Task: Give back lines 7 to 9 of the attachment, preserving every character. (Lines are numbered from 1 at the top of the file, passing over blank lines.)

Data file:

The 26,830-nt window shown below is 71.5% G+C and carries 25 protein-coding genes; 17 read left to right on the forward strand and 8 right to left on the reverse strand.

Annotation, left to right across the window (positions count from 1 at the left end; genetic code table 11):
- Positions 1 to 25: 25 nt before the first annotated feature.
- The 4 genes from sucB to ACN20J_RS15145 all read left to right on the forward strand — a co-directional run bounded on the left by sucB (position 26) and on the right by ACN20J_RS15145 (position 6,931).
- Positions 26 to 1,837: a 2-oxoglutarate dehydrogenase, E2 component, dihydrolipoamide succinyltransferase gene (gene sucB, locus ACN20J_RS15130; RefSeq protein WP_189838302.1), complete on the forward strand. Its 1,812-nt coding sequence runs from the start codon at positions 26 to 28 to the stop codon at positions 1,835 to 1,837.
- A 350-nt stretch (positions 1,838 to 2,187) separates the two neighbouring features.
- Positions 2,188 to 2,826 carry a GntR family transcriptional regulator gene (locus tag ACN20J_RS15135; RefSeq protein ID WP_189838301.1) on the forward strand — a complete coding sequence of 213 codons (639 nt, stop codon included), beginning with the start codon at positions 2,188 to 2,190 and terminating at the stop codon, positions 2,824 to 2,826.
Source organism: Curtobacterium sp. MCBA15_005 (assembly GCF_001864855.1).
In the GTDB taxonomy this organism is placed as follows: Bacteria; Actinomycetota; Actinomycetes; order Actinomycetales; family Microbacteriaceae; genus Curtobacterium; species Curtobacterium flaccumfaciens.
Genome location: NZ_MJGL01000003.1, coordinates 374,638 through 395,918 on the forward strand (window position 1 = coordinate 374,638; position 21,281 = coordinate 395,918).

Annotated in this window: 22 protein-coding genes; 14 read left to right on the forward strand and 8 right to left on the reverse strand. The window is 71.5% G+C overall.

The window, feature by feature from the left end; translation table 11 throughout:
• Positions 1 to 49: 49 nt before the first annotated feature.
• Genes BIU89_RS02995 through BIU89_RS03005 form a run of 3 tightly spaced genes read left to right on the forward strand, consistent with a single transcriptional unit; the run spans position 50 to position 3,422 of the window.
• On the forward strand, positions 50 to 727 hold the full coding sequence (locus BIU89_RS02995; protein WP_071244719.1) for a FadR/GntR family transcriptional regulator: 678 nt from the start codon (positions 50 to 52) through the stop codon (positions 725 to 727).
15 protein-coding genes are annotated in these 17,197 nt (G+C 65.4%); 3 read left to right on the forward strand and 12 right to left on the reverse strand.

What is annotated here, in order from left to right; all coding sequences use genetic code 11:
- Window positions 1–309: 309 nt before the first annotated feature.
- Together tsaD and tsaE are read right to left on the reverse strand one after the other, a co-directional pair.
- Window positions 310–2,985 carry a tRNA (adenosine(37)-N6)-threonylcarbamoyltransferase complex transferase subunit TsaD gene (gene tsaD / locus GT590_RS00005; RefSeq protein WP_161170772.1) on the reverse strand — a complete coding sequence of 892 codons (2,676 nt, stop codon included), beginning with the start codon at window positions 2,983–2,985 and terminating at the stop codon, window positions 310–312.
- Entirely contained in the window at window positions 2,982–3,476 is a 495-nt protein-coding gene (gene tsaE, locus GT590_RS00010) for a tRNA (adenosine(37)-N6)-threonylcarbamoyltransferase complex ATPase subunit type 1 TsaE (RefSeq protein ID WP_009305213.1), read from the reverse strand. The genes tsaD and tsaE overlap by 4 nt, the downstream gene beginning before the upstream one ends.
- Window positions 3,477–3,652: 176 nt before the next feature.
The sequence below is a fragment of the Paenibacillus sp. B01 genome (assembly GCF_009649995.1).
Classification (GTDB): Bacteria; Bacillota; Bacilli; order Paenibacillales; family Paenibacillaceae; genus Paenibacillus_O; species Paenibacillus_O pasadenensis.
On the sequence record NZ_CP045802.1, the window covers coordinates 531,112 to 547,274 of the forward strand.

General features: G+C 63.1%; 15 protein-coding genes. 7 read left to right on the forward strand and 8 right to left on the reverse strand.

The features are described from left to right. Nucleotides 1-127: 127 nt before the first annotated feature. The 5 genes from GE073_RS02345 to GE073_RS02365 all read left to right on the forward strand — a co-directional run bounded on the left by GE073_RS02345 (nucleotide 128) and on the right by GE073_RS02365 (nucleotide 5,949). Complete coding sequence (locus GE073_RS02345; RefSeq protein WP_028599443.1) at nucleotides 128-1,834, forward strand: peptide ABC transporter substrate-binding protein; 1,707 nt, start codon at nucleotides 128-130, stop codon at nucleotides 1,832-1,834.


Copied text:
- Positions 2,188 to 2,826 carry a GntR family transcriptional regulator gene (locus tag ACN20J_RS15135; RefSeq protein ID WP_189838301.1) on the forward strand — a complete coding sequence of 213 codons (639 nt, stop codon included), beginning with the start codon at positions 2,188 to 2,190 and terminating at the stop codon, positions 2,824 to 2,826.
Source organism: Curtobacterium sp. MCBA15_005 (assembly GCF_001864855.1).
In the GTDB taxonomy this organism is placed as follows: Bacteria; Actinomycetota; Actinomycetes; order Actinomycetales; family Microbacteriaceae; genus Curtobacterium; species Curtobacterium flaccumfaciens.